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Spatial structures in microtubular solutions requiring a sustained energy source


MICROTUBULES are believed to be the principal organizers of the cell interior1. Cells respond to a variety of stimuli by modifying the spatial distribution of the microtubules. These effects are central to cell division and morphogenesis2, and embryo development3. During embryo development, macroscopic patterns are frequently observed3. Here we report that microtubular solutions spontaneously form alternating white and dark stripes about 1 mm wide and 1 cm long. Small-angle neutron scattering measurements show that in each segment the microtubules are aligned obliquely to the direction of the stripe, and that the white and dark stripes differ in having mutually orthogonal orientations. The formation of these structures requires an initial reservoir of organic phosphate. Phosphorus NMR measurements show that the process is accompanied by the energy-liberating conversion of organic to inorganic phosphate. These observations, together with similarities to the dissipative spatial structure formed by the Belousov–Zhabotinski reaction4–6, provide strong evidence that the observed structures are energy-dissipative in nature. Dissipative structures are thought to be critical to the appearence of complex living organisms7,8. Our results strongly suggest that microtubules are capable of forming such structures. Microtubular dissipative structures may occur during mitosis and embryo morphogenesis.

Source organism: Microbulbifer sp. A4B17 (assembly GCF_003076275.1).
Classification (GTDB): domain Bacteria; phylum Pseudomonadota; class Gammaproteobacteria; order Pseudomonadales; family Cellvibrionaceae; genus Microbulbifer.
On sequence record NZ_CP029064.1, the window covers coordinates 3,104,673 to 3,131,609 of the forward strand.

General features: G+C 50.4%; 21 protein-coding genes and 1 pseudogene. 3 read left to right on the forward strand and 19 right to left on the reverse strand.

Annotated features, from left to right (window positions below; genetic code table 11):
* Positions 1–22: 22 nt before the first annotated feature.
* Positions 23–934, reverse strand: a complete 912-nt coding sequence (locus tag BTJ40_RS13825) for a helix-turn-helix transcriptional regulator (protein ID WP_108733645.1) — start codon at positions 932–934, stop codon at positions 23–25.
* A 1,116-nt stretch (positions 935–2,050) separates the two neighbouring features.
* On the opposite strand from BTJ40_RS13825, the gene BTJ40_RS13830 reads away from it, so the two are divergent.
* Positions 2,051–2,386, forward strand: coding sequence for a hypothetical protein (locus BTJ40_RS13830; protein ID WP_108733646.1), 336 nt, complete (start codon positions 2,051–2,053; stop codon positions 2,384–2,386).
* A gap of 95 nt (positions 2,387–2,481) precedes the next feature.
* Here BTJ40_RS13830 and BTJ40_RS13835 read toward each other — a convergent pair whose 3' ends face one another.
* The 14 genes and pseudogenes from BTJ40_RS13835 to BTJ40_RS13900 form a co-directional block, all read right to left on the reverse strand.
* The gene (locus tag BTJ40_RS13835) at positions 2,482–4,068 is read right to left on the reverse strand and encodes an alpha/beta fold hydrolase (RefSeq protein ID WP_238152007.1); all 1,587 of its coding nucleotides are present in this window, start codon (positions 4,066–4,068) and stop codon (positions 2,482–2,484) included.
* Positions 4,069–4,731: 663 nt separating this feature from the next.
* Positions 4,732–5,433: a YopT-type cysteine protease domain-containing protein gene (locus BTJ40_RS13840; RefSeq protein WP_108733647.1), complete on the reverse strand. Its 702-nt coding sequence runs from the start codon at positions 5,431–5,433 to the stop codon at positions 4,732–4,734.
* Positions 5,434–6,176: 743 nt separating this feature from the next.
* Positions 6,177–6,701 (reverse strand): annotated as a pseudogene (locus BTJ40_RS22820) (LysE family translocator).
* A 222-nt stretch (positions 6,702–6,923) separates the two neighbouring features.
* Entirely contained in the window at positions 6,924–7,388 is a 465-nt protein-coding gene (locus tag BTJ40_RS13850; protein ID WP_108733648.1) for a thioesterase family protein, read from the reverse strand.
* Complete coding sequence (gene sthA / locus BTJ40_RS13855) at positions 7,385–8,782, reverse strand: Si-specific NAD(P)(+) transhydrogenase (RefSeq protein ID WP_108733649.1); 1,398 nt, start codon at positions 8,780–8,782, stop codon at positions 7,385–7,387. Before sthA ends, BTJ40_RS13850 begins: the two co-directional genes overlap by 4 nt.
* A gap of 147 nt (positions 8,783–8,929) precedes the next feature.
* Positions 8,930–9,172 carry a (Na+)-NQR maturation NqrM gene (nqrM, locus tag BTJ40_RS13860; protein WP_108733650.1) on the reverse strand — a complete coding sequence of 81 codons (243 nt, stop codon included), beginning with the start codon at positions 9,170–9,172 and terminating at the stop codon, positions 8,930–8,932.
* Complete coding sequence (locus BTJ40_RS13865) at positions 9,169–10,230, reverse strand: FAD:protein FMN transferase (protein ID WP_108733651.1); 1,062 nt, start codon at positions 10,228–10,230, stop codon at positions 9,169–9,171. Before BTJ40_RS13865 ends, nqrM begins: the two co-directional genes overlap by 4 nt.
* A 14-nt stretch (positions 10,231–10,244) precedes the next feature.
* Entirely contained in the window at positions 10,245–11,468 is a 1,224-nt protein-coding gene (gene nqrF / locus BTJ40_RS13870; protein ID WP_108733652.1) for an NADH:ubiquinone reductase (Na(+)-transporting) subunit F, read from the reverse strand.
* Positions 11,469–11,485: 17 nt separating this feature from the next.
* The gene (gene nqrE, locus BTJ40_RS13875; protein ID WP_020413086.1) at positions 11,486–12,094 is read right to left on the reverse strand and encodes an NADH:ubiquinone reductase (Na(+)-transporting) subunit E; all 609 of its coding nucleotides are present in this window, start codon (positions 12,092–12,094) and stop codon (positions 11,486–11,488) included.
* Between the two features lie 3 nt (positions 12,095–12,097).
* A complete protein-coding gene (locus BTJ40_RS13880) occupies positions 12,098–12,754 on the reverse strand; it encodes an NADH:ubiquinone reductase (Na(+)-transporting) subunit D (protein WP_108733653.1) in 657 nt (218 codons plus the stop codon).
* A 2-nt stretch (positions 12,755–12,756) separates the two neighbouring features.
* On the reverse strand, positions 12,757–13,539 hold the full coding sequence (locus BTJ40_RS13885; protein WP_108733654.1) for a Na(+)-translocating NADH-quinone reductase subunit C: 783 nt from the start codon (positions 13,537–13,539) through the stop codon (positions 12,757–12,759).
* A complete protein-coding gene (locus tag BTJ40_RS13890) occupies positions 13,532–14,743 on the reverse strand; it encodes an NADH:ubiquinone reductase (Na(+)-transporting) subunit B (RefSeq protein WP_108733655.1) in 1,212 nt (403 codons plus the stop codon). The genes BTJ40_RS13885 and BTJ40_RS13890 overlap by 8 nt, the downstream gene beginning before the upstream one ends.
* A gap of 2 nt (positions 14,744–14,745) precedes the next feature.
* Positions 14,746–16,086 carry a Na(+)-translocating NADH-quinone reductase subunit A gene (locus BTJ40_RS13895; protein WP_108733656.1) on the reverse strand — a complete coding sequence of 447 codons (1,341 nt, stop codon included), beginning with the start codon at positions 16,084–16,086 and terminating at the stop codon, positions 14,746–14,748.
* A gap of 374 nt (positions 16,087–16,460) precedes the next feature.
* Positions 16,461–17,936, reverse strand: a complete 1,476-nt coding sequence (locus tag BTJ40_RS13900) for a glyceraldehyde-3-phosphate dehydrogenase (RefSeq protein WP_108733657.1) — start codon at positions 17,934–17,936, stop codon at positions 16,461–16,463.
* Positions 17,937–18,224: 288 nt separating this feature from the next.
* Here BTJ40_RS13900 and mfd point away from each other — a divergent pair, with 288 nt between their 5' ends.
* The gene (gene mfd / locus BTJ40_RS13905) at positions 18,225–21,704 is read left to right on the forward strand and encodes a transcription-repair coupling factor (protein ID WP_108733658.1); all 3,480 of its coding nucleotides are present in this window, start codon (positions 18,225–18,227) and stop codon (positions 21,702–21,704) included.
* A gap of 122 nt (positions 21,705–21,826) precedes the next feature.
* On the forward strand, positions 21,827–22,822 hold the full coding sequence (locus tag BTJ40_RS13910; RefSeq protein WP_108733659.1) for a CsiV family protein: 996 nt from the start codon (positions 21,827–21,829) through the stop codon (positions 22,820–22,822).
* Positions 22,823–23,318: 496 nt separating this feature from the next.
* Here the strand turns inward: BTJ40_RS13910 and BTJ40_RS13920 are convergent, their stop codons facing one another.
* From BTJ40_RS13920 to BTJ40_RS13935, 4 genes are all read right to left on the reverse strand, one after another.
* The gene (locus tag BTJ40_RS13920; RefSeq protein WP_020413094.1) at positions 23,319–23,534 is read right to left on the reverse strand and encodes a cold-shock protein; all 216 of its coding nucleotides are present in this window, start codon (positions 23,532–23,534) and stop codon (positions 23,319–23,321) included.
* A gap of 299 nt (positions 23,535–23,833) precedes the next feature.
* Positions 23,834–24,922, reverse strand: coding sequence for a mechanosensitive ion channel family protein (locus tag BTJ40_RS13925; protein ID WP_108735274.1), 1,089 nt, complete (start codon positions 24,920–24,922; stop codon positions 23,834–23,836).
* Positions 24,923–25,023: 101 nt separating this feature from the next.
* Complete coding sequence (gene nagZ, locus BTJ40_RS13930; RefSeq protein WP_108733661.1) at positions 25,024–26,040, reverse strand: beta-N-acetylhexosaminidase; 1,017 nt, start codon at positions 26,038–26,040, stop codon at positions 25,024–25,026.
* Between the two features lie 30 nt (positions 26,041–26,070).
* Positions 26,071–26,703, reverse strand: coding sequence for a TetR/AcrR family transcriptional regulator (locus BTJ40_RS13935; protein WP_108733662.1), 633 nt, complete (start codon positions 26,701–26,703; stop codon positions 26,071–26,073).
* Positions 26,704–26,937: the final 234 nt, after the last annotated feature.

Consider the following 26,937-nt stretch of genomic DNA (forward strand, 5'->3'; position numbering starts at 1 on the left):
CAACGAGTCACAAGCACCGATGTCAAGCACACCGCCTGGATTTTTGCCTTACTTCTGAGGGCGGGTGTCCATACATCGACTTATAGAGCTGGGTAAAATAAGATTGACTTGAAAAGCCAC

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Tabony, J., Job, D. Spatial structures in microtubular solutions requiring a sustained energy source. Nature 346, 448–451 (1990).

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